Mon, 3 Dec, 2018
Do we really want to look younger?
Around the world, the quest for long-lasting beauty is an expensive one.
By 2021, the global market for anti-ageing products is projected to reach $US330 billion, according to a report from Orbis Research.
Why are we buying these products? Is it because we strive to look younger? Or do we simply want to look as good as possible as we age?
Dr Rachel Thorpe of La Trobe University’s Australian Research Centre in Sex, Health and Society says the majority of older women she has interviewed as part of her studies on ageing and appearance are aiming to appear “age appropriate” rather than younger.
“It’s not like they say, ‘Oh I wish I looked younger!’” says Dr Thorpe.
“They are focused on looking as good as possible for their age. There was an acknowledgement that as you age, you should change the way you dress, colour your hair and do your makeup.
“It was more like, ‘Well I’ve got more wrinkles than I’d like to have but I can’t change that, so how do I adapt my makeup, so I don’t accentuate those wrinkles?’”
Dr Thorpe, who conducted 60 in-depth interviews with women aged 55 to 81 as part of her research, says society places enormous pressure on women to conform to beauty ideals.
“Those expectations we have of women and how they should look don’t just go away when we age,” she says. “However, they are changing – the baby boomer generation are resisting a lot of stereotypes of old age, they don’t want to look like their mothers looked or behave like them.”
On getting wrinkles
Surprisingly, the company that makes Botox, a well-known anti-ageing product, conducted a study that found older women don’t necessarily want to look younger.
As reported in The Telegraph, Allergan took photographs of five women in their 50s and then digitally “improved” the pictures. Then they asked 2000 women which pictures appealed to them the most. None of the women chose the most highly altered version – every participant preferred the image in which the women had kept most of her wrinkles.
“What’s really interesting is when you speak to older women, they are happy for their experience – they don’t want to be in their 20s or 30s again,” says Dr Thorpe.
“But they do have regrets about the social consequences of being older, which includes being less visible and having less social power. They lament the changes in their appearance, but they don’t simply want to look younger, it’s more complicated than that.”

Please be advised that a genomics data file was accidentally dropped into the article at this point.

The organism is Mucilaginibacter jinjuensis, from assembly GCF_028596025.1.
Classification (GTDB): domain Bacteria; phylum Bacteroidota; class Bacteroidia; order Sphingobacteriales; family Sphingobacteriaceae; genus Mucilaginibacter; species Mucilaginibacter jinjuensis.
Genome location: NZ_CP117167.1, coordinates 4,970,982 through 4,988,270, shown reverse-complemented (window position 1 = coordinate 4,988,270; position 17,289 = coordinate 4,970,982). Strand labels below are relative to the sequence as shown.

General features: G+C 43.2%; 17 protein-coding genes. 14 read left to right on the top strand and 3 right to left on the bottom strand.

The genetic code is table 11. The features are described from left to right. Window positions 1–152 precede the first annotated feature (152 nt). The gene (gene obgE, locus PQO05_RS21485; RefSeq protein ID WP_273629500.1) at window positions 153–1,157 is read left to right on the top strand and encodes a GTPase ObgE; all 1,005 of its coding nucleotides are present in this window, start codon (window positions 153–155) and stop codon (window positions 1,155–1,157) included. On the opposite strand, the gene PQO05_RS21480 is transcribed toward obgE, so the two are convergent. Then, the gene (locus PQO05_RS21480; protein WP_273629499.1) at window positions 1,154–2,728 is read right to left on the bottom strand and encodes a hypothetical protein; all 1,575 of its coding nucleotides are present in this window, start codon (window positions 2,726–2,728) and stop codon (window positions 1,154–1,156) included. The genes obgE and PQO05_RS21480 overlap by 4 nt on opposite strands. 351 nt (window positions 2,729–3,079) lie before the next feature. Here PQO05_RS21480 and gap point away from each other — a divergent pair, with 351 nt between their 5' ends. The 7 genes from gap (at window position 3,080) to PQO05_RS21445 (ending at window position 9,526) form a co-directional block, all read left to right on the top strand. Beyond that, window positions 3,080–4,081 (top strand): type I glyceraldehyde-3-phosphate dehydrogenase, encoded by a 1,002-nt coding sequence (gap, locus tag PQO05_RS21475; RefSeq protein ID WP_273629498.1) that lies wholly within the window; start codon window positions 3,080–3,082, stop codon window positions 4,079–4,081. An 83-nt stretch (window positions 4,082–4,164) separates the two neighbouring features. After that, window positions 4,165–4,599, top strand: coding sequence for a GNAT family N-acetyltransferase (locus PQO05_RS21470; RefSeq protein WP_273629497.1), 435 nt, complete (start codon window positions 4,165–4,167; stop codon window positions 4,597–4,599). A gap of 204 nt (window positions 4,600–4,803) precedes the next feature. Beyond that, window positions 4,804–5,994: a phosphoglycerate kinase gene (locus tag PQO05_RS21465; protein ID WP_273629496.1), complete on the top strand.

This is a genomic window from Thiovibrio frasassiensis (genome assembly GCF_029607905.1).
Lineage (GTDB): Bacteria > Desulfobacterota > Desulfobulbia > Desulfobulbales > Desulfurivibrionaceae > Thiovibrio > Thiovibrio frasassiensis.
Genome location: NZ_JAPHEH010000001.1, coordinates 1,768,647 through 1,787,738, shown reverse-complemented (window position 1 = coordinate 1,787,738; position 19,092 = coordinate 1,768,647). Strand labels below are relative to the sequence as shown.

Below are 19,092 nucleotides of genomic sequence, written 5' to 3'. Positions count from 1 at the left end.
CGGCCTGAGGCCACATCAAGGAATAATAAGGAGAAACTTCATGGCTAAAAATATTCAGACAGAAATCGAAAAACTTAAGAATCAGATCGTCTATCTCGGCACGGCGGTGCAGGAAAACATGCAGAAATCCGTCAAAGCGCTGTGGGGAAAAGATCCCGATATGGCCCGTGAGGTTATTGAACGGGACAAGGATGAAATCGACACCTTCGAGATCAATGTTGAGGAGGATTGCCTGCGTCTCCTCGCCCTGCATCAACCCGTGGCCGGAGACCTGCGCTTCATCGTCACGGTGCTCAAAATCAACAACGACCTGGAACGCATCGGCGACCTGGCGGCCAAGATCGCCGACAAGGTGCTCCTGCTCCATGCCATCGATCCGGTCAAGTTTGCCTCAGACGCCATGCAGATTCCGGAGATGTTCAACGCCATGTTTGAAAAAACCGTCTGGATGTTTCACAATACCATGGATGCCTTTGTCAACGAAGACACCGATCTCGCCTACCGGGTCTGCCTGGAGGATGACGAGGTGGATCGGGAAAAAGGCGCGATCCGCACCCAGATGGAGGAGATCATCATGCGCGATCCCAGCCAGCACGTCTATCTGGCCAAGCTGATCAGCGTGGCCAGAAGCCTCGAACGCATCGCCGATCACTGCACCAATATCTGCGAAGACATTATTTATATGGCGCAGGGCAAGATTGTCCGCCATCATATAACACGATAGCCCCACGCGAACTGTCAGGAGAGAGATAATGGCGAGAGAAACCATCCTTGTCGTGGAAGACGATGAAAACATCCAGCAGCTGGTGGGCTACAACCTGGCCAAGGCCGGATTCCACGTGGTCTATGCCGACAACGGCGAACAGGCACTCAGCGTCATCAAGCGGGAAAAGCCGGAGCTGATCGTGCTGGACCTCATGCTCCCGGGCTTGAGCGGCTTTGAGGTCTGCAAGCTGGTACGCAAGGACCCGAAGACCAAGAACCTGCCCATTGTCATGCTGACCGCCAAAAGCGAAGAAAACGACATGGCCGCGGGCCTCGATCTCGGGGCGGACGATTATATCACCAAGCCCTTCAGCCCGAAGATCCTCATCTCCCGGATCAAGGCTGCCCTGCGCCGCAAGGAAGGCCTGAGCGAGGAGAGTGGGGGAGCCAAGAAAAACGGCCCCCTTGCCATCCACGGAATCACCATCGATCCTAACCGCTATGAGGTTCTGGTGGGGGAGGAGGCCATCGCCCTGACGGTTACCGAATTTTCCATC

How old is old?
Australia’s first life table, published in The Sydney Morning Herald a century and a half ago, gave a newborn colonist just 45.6 years to live.
One published today would give a newborn boy 80.4 years and a newborn girl 84.6, and that will only increase in the future due to medical advances and genetics. By 2020, life expectancy will be 81 for a male and 86 for a female.
According to a report by Mercer, this will leave many Australians in a dire financial predicament during their later years.
“Two-thirds of adults expect to live past 80, but only one in three expect to have enough money to afford it,” the report said.
At the same time, World Economic Forum (WEF) figures predict the gap between what Australians have in retirement and what they need, will increase to $9 trillion by 2050, from $1 trillion in 2015.
The WEF believes working for longer is inevitable. Workers need to save between 10 and 15 per cent of their annual salary to support a reasonable level of income in retirement, it says.
And the WEF warned that many workers will face a shock in later life, with current savings rates "not aligned with individuals’ expectations for retirement income – putting at risk the credibility of the whole pension system”.
This makes Aubrey de Grey’s belief a frightening one. The Cambridge University geneticist believes that within the foreseeable future, human beings will be able to live to 1000.
Do you want to look younger? And if you could live to 1000, would you want to?
Written by Leah McLennan. Republished with permission of Wyza.com.au.